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Things Done

1) Mowed the tiny front lawnlets
(??? in February ???  It was so hot today!) 
    Search and destroy mission on brambles lurking darkly around the beech hedge moderately successful
    Laid loads of hazel hedge.  Too hot to wear a jumper!
    Primroses, daffodils and azaleas in bloom. Snowdrops already finishing in sunnier spots. 

2) Went for a walk from Bere Ferrers down to the Tamar with my mother and her dogs.   Very muddy fields, tiny baby calves, falling sun reflecting across the river.   Saw an egret. 

3) Tried to paint another Derbyshire landscape for Eagle BB.  
Didn't go well even though I haven't even tried to put a Marcus in the foreground yet. :-(  Need to decide whether to give up and try again or plug on & hope it will come together.   Am inclined to think that paintings where you get that 'Uuurgh I hate this' feeling rarely turn out really well in the end. 

4) Sent in enquiry about a couple of lurchers, hoping that one of them may be suitable for me to adopt.  

5) Bills. Car service, car insurance, vet bills, arrrg.  :-(  

6) Watched Top Gear about the end of the Saab car manufacturer.  
Made me feel cheerful about owning Helga Saab. Apparently only awesome people own Saabs?  (in honesty I must admit this seems an unlikely proposition...)  Good to hear that people are still making the parts, that 's a relief.   Helga is 10 and well over 120,000 miles but seems quite happy to keep on going so far.  Good girl Helga! 

7) Watched Being Human. Just a bit too depressing. May give up watching.  Annie is so bloody naive suddenly, and it's just a bit irritating. Surely she wasn't quite this thick always?  And the casual killing without any real regret to it is a bit icky, it now seems that from being aspirational, ordinary humanity is just unimportant collateral damage.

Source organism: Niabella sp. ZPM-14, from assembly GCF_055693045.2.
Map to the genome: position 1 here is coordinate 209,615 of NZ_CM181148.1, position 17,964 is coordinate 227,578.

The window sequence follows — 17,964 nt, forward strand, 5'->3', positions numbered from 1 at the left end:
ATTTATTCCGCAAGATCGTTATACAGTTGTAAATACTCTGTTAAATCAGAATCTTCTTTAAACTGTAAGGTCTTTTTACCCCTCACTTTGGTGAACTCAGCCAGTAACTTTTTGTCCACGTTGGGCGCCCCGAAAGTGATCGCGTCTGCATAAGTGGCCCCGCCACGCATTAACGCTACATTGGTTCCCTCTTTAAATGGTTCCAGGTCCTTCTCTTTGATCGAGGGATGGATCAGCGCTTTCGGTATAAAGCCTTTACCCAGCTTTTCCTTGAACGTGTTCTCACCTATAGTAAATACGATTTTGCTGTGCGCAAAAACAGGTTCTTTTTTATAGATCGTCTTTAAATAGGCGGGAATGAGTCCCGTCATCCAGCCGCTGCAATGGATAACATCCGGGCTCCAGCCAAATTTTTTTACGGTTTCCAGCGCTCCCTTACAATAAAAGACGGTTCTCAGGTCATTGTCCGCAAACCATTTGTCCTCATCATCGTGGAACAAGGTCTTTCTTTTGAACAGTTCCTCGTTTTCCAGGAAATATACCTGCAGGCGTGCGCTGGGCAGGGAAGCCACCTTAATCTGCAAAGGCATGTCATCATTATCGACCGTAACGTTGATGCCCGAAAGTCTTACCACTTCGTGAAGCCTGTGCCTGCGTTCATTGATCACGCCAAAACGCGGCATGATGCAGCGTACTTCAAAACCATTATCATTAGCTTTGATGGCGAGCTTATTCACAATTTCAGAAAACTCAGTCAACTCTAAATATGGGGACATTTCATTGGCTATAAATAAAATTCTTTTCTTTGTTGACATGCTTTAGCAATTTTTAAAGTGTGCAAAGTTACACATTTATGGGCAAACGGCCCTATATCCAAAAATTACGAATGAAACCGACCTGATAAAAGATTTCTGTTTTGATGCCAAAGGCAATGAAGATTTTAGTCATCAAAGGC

8) Finished reading Ishi in Two Worlds by Theodora Kroeber, mother of Ursula Le Guin.  
About a North American Indian man who turned up in California in 1911, having lived his whole life in hiding until finally being found starving, as the last survivor of a series of atrocities that wiped out his tribe (the Yahi, a subgroup of the Yana).  He was taken to a museum where he lived until he died a few years later of TB.  Tragically sad, and full of questions such as:
        a) what did he really think of the white people who 'befriended' him and took him to a museum to demonstrate his 'native skills' to an audience of over 1000 people a day (he never told them his real name...) 
        b) was he really 'the last'?  What happened to the women of his tribe who were 'given to a rancher' !!!???
        c) what gives with Batwi, the 'halfbreed' who translated for Ishi to begin with when nobody else could speak his language?  Why is he described with such contempt (NB by 'halfbreed' the writer means he was half Yana, half Maidu Indian - the next-door tribe!) 
         d) what on earth can one think of people who accidentally find a 'hidden village' and promptly steal the inhabitants' subsistence-level tools and supplies, leaving them unable to survive, *as souvenirs*
        e) is it correct to call someone who crafted arrowheads from discarded glass bottles stolen from rubbish heaps, roofed his house with wagon canvas and screwed it all together with scavenged metal screws 'Stone Age'?  And if not, how do you describe that?

On the whole, left me feeling incredibly lucky in my lot in life.  The history of the USA : SO GRIM. 


( 15 comments — Leave a comment )
(Deleted comment)
27th Feb, 2012 11:04 (UTC)
It was grim indeed. I think from the blurb on the back that the bit after Ishi came out of hiding and joined his museum friends was supposed to be a bit heartwarming and full of humanitarianism - but frankly it didn't really come across that way to me. It still seemed exploitative, though it is hard to think how it could have NOT been to some extent, given the situation.

They took the poor chap back to his 'homeland' for a holiday - even though he said he didn't want to go - and spent a summer cheerily camping and hunting with him, in the country where *everyone who spoke his language or who he had ever met before the age of about 55 had been horrifically exterminated* and he'd almost starved to death himself. Just a little too much like running a summer camp at Belsen. :-/

It does sound like the Yahi were anthropologically interesting though : apparently they had a women's language and a men's language - everyone understood both languages, but women never spoke the men's language, and men only spoke the women's language when talking to women.
(Deleted comment)
27th Feb, 2012 14:02 (UTC)
In my experience there are very few books about American Indians that don't fall into the "completely heartbreaking" or "infuriatingly woowoo" camps. Sometimes both. :-(
27th Feb, 2012 00:59 (UTC)
Being Human certainly had problems tonight. I found Kirby utterly implausible from the beginning, and like you could not see Annie falling for his story.
27th Feb, 2012 10:51 (UTC)